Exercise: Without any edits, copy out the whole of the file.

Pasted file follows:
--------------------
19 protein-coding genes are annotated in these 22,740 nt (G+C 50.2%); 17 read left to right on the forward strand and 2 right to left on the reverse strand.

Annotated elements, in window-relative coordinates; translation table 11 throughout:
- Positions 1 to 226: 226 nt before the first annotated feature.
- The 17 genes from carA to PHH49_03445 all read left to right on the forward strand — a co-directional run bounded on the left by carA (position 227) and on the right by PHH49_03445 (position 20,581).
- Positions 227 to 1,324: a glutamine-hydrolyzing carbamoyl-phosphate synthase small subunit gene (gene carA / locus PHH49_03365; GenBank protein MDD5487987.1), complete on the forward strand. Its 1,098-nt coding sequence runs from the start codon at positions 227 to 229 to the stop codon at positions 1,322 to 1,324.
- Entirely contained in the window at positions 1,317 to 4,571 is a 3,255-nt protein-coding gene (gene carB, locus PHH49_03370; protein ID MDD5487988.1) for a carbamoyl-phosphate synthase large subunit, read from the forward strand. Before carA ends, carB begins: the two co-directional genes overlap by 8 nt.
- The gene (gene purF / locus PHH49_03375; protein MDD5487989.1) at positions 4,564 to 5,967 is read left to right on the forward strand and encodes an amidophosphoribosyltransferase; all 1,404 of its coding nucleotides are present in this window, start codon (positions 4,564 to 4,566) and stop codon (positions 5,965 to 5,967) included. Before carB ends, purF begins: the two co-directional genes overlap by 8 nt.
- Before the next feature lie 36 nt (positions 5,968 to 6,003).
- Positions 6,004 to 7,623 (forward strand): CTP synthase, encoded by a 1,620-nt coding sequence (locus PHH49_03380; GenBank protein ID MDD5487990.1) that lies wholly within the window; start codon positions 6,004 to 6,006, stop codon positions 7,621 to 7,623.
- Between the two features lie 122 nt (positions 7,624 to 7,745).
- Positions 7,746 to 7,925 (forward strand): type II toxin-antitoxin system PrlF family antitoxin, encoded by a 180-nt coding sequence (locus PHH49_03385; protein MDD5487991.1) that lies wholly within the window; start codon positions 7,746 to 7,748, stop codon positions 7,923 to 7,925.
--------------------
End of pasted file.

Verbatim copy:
19 protein-coding genes are annotated in these 22,740 nt (G+C 50.2%); 17 read left to right on the forward strand and 2 right to left on the reverse strand.

Annotated elements, in window-relative coordinates; translation table 11 throughout:
- Positions 1 to 226: 226 nt before the first annotated feature.
- The 17 genes from carA to PHH49_03445 all read left to right on the forward strand — a co-directional run bounded on the left by carA (position 227) and on the right by PHH49_03445 (position 20,581).
- Positions 227 to 1,324: a glutamine-hydrolyzing carbamoyl-phosphate synthase small subunit gene (gene carA / locus PHH49_03365; GenBank protein MDD5487987.1), complete on the forward strand. Its 1,098-nt coding sequence runs from the start codon at positions 227 to 229 to the stop codon at positions 1,322 to 1,324.
- Entirely contained in the window at positions 1,317 to 4,571 is a 3,255-nt protein-coding gene (gene carB, locus PHH49_03370; protein ID MDD5487988.1) for a carbamoyl-phosphate synthase large subunit, read from the forward strand. Before carA ends, carB begins: the two co-directional genes overlap by 8 nt.
- The gene (gene purF / locus PHH49_03375; protein MDD5487989.1) at positions 4,564 to 5,967 is read left to right on the forward strand and encodes an amidophosphoribosyltransferase; all 1,404 of its coding nucleotides are present in this window, start codon (positions 4,564 to 4,566) and stop codon (positions 5,965 to 5,967) included. Before carB ends, purF begins: the two co-directional genes overlap by 8 nt.
- Before the next feature lie 36 nt (positions 5,968 to 6,003).
- Positions 6,004 to 7,623 (forward strand): CTP synthase, encoded by a 1,620-nt coding sequence (locus PHH49_03380; GenBank protein ID MDD5487990.1) that lies wholly within the window; start codon positions 6,004 to 6,006, stop codon positions 7,621 to 7,623.
- Between the two features lie 122 nt (positions 7,624 to 7,745).
- Positions 7,746 to 7,925 (forward strand): type II toxin-antitoxin system PrlF family antitoxin, encoded by a 180-nt coding sequence (locus PHH49_03385; protein MDD5487991.1) that lies wholly within the window; start codon positions 7,746 to 7,748, stop codon positions 7,923 to 7,925.